If you thought Meghan’s choice to employ Soho House’s interior designer, Vicky Charles, to work on Frogmore Cottage was rather outré, you can rest assured there have been some far more eccentric Royal designs in years gone by. Here are six of the best:
Y Bwthyn Bach
Queen Elizabeth II was lucky enough to receive her very first home all to herself when she was just a six-year-old Princess. Y Bwthn Bach, or ‘The Little House’, was a birthday gift to Princess Elizabeth from the people of Wales, built to two-fifths scale complete with electricity, running water, miniature furniture and a thatched roof. Effectively a giant Wendy House, it was Princess Elizabeth and Margaret’s favourite toy for many years, and remains standing in the grounds of The Royal Lodge, where it is still used by the young Royals of today.
Royal Pavilion, Brighton
At first glance it might be mistaken for the Taj Mahal, but the ornate Royal Pavilion in Brighton is as British as they come, despite its Indo-Islamic exterior. The Pavilion was built by the famously extravagant Prince of Wales (later King George IV) between 1787 and 1822, by incrementally expanding the farmhouse that originally occupied the land. The building was first expanded by designer Henry Holland, then by designer John Nash, who added the intricate elements visible today. The interior was given an exotic flavour by Frederick Crace, whose designs took inspiration from China and India.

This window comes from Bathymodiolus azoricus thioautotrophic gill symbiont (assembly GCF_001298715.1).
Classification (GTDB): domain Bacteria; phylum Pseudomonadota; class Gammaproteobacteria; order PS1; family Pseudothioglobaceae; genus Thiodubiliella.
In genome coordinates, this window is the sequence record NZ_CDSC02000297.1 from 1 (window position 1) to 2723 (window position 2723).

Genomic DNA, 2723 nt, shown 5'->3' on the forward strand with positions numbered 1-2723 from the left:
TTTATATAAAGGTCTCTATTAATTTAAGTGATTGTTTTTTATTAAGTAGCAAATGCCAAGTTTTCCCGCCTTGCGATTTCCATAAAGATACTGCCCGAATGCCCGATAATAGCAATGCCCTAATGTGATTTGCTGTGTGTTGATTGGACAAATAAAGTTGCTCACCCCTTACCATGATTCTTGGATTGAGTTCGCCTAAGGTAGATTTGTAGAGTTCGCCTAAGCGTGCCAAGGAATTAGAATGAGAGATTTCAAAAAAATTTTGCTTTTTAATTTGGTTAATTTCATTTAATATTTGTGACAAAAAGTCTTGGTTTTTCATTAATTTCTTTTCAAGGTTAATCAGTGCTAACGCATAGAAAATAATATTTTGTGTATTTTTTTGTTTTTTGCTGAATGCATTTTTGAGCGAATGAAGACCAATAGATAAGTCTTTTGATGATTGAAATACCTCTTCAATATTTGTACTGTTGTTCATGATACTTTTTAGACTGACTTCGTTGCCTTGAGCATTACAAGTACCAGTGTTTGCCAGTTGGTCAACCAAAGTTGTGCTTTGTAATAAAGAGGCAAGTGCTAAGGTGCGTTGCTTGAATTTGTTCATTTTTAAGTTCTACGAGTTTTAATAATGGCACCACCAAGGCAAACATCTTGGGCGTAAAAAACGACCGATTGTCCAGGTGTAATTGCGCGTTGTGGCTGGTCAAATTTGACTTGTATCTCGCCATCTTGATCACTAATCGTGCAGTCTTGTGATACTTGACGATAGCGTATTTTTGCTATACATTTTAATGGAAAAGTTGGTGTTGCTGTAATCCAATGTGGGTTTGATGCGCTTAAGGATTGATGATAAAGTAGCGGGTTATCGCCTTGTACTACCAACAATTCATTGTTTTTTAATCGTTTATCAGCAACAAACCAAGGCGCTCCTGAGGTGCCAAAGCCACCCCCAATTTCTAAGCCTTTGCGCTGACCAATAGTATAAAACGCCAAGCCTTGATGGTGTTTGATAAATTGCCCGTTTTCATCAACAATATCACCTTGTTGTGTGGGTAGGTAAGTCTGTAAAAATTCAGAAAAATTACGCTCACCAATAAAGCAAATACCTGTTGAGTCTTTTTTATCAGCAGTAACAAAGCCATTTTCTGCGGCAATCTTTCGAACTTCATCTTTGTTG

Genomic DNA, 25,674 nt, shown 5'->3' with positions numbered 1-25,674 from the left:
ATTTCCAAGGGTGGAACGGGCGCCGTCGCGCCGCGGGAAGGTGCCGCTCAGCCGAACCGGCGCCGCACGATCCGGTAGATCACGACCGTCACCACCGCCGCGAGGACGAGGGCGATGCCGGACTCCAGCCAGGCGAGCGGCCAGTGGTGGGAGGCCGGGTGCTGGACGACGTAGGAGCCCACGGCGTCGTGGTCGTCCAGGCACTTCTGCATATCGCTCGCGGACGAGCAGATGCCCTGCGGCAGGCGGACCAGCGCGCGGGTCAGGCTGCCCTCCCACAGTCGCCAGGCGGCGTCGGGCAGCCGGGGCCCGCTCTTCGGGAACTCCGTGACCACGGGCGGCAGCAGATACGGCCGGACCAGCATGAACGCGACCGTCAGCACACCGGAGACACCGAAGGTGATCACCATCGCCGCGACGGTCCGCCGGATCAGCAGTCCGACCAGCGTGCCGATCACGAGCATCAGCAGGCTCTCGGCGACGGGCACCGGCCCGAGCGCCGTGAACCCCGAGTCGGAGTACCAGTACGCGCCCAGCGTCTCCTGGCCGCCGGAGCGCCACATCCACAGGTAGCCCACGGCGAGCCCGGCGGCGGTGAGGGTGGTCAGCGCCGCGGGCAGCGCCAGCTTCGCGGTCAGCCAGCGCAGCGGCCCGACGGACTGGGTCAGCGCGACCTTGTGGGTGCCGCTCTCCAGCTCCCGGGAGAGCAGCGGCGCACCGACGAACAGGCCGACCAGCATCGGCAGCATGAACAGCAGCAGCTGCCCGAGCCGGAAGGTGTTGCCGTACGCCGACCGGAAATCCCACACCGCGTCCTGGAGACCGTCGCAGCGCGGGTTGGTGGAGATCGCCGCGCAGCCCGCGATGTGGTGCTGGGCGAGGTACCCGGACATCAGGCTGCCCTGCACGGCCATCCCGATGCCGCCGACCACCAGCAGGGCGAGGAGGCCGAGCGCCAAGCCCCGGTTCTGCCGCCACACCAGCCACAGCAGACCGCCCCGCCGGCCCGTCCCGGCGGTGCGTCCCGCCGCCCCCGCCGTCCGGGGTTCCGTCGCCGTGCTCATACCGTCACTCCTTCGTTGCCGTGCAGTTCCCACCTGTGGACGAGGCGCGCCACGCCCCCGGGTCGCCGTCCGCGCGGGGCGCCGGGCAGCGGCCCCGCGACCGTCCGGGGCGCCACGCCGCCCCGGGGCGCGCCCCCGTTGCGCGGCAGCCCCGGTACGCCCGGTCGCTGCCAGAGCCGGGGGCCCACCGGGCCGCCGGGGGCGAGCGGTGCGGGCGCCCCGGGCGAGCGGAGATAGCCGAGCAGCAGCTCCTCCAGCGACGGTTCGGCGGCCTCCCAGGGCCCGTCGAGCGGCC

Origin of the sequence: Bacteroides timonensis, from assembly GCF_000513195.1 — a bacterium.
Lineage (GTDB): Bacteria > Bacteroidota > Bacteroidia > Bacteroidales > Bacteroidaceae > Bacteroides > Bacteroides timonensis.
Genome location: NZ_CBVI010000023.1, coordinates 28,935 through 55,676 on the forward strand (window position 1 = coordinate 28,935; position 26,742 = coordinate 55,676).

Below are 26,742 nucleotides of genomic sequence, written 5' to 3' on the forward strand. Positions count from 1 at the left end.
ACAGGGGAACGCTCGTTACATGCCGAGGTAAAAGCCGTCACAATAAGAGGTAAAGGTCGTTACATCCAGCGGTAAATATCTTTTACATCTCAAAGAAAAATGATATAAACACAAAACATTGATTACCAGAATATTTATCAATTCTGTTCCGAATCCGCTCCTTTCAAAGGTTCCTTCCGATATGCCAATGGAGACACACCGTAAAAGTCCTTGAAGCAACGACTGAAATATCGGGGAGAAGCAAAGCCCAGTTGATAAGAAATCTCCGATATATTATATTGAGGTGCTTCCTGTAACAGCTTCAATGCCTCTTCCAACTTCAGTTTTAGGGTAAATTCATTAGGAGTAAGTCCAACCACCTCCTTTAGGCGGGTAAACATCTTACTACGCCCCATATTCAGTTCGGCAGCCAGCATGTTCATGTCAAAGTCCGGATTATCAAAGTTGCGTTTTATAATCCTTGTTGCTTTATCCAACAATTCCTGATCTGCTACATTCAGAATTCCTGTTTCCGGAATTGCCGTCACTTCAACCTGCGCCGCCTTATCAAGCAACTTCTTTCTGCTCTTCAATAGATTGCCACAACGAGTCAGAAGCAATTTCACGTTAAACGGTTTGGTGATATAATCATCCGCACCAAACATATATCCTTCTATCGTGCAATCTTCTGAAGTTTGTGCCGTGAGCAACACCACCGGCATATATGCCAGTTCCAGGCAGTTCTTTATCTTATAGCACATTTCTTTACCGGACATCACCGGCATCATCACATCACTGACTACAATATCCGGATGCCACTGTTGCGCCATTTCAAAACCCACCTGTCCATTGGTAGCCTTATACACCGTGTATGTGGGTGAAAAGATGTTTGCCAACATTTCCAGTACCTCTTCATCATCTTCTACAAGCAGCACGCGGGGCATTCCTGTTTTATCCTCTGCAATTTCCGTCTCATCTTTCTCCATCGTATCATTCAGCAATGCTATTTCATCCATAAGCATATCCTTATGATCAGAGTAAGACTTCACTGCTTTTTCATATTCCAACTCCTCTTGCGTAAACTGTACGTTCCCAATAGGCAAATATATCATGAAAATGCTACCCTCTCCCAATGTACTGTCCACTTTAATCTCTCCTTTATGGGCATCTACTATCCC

Falkland Palace Royal Tennis Court, Scotland
It may not be the most aesthetically pleasing of features, but the Royal Tennis Court at Falkland Palace in Scotland is the oldest tennis court still in use today – having been built for King James V of Scotland in 1541. The court is designed for an arcane, more complex version of the game called ‘real tennis’, with its own very specific design: four walls, one of which contains a number of openings that provide additional point-scoring opportunities.
Although Prince Charles doesn’t live there himself, the future king built this experimental town from scratch on the outskirts of Dorchester. Construction began in 1993 on land owned by the Duchy of Cornwall; 26 years later, Poundbury has a population of 3000, occupying buildings designed in Charles’s favoured Georgian and Germanic styles. There are 180 local businesses (including, of course, a Waitrose), a school, the Queen Mother Square (pictured above) and a pub called the Duchess of Cornwall Inn – named after Charles’s beloved Camilla.
Chinese Village, Tsarskoe Selo, Russia
Over in 18th century Russia, Catherine the Great’s fondness for the then-popular fashion of Chinoiserie (the European interpretation of Chinese and East Asian artistic traditions) prompted her to order the building of a Chinese Village in Tsarkoye Selo’s Alexandra Park. She was unable to obtain a Chinese architect, so instead ordered the Russian ambassador in London to procure a replica of the pagoda in Kew Gardens for the central structure of her Chinese Village. The village was expected to contain 18 houses in total, but construction was abandoned once Catherine died, leaving only 10 houses standing today.
Neuschwanstein Castle, Bavaria, Germany
This is a true fairytale castle, and serves as the inspiration for the Sleeping Beauty Castles at Disney theme parks around the world. Construction began in 1868, at the behest of eccentric King Ludwig II, with its gothic style and interior paintings painstakingly designed to reflect the epic operas of his favourite composer: Richard Wagner. The precarious location of the castle on a rugged hilltop saw upwards of 30 deaths during the construction process, and Ludwig II himself died too before its completion, albeit in far more mysterious circumstances; ruled suicide by drowning, but with no water found in his lungs.
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